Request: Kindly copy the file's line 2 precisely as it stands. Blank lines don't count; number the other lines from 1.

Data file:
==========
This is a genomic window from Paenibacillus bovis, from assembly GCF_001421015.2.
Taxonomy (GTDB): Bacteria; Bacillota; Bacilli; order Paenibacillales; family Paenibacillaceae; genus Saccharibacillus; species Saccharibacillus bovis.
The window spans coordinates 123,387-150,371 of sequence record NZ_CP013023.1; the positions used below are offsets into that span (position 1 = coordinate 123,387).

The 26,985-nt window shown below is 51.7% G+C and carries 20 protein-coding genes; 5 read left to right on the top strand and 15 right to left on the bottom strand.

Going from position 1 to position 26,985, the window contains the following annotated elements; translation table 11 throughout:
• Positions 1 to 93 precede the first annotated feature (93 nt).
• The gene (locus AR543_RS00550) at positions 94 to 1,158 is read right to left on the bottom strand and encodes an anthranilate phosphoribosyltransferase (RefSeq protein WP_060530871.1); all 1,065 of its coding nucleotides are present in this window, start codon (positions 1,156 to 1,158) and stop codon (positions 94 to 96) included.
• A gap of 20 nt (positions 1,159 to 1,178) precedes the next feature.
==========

Taxonomy (GTDB): Bacteria; Bacillota; Bacilli; order Paenibacillales; family Paenibacillaceae; genus Saccharibacillus; species Saccharibacillus bovis.